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    Unique Conference Relationships You Can Grow

    As people who are in and exposed to the business world throughout the majority of our days each year, we are accustomed to meetings, and more especially, to conferences. These are targeted meetings purposed to provide a platform for discussion, with the hope to gain solutions and/or enhance clarity. Held at differing venues such as on an exhibition stand at an exhibition show, or at a meeting room in a hotel overlooking the Atlantic Ocean, conferences offer interaction with all kinds of interesting human beings.

    We spend considerable time networking in person because we know it’s still the most important way to build relationships, and currently, we are watching as the web moves away from connecting documents, and instead focuses on connecting people. Similarly, savvy conference organizers are taking some cues from the web transformation. They are changing their conference from being about connecting with content or technology, to focusing on connecting people.

    Some people like to call the relationships, connections and communities that people form at conferences connexity. We all crave connexity, and according to Liz Spencer and Ray Pahl, relationships are based on the structure of the network. Have a look at the following definitions and think about the various people you meet at a conference, you will typically encounter all of these types of relationships at your next annual meeting.

    1. Associates
    These are the people you meet at a conference for the very first time, before, after, or during the networking session, where you realise that you share only one or two common activities, such as sports or a hobby. The next time you meet again, you comfortably have the option to either continue conversation with them or engage in one with someone different. Relationships such as these are usually picked up between employees in competing companies.

    2. Useful Contacts
    These types of relationships are formed during conversation, where one or both parties share advice and business contacts that could prove useful to either person in the near future. For example, when at an industry conference, when people who perform the same duties at their respective companies meet and engage in conversation, they often find themselves sharing advice and exchanging recommendations to assist one another in their personal successes. It is important that the relationship proves equally beneficial.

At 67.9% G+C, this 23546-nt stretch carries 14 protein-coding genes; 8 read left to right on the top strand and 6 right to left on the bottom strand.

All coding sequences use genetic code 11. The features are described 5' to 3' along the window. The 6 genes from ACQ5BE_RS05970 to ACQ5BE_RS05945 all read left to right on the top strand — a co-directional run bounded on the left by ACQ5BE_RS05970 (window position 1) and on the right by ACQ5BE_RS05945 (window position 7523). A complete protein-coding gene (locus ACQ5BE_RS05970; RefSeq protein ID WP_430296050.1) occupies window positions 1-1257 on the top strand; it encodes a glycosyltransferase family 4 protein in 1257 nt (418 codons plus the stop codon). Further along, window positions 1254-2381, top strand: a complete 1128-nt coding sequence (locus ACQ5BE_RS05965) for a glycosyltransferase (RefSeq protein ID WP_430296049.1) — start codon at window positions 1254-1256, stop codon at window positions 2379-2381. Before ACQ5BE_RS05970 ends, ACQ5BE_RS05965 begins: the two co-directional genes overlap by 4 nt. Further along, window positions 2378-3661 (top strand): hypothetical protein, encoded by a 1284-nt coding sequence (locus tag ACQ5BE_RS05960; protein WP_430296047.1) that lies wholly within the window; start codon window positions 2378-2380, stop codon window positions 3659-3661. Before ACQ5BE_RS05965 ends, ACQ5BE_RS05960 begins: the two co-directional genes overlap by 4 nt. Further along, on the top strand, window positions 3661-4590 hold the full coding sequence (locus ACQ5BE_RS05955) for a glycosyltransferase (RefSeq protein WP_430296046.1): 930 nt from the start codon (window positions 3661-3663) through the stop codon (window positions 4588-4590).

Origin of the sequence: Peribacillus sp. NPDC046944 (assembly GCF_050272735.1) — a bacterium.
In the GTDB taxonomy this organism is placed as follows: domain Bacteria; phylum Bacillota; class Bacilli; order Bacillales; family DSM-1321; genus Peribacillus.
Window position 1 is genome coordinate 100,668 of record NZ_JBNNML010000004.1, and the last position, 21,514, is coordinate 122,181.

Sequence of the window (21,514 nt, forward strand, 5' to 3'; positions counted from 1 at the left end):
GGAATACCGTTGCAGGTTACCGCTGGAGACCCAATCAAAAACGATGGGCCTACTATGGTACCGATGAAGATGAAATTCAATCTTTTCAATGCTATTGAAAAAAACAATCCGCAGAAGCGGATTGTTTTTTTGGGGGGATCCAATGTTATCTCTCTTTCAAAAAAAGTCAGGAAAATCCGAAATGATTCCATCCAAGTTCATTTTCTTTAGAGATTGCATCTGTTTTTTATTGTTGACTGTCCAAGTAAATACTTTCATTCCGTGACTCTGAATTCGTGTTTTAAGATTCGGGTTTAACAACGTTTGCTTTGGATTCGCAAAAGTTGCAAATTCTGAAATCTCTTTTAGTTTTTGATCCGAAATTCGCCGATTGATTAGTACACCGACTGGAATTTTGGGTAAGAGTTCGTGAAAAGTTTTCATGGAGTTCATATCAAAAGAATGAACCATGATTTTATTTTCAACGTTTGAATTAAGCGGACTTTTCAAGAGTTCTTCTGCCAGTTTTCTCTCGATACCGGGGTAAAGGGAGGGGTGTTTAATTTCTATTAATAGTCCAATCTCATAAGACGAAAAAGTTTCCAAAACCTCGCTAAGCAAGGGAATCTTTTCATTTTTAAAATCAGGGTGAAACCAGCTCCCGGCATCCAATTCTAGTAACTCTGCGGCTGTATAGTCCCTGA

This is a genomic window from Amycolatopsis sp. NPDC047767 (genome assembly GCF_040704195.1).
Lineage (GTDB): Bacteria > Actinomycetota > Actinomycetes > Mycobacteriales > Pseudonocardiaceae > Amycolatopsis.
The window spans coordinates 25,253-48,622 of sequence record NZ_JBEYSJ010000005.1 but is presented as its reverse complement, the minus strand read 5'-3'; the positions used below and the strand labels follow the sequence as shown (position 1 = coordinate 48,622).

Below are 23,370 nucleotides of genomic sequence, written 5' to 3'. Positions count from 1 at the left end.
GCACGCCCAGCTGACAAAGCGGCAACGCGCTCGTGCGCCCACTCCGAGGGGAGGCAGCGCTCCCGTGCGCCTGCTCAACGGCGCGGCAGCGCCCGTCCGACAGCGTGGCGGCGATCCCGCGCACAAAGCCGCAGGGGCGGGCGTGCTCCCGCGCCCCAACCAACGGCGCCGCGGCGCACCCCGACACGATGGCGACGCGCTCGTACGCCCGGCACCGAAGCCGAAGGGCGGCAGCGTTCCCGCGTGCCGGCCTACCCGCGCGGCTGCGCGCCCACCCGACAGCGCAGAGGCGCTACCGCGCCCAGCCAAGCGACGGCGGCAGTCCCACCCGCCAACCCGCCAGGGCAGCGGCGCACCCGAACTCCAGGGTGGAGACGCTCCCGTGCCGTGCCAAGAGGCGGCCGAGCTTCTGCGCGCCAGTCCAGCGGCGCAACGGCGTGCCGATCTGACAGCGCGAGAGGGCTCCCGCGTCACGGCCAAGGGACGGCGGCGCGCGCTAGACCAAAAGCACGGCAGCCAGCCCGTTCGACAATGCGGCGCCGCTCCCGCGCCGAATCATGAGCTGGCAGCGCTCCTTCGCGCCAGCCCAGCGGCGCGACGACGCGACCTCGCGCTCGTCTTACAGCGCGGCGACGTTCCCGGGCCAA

3. Favour Friends
    Favour friends are usually the direct result of a healthy associate relationship. People who assist each other in a functional way without getting involved in or even discussing feelings, mostly in business. You often find these relationships among Clients and suppliers. After having a pleasant experience working together, they form a mutually beneficial relationship.

    4. Confidants
    In business, each individual is confronted with stresses that vary in intensity, and it is this reason that motivates people to develop confidants. Because conferences usually spark debate, people form opinions, and when expressed, people who share the same opinion take note of the speakers’ face and plan to continue the conversation after the debate, usually during the networking session. Conversations that start off in this manner usually remain based on just that…sharing grievances.

    One of the best ways to describe these unique relationships is to consider them as strong or weak ties.

    Strong Ties:
    Strong ties are the people you’re closest to; in business these are your confidants. They’re reliant, and normally helpful when needed.

    Weak Ties:
    Weak ties are people you don’t know very well, and usually with no intent to know them better. We often describe our weak ties as acquaintances.

    Now that you’re aware of the different types of business relationships, and in which of the two categories to file them under, you’ll be able to make better choices when choosing which to invest your valuable time and energy in, and which to just acquiesce with.

    Information sourced from the following sources:
    - Rethinking Friendships: Hidden Solidarities Today – written by Liz Spencer & Ray Pahl
    - “Eight Unique Types Of Conference Relationships You Can Grow” – written by Jeff Hurt.




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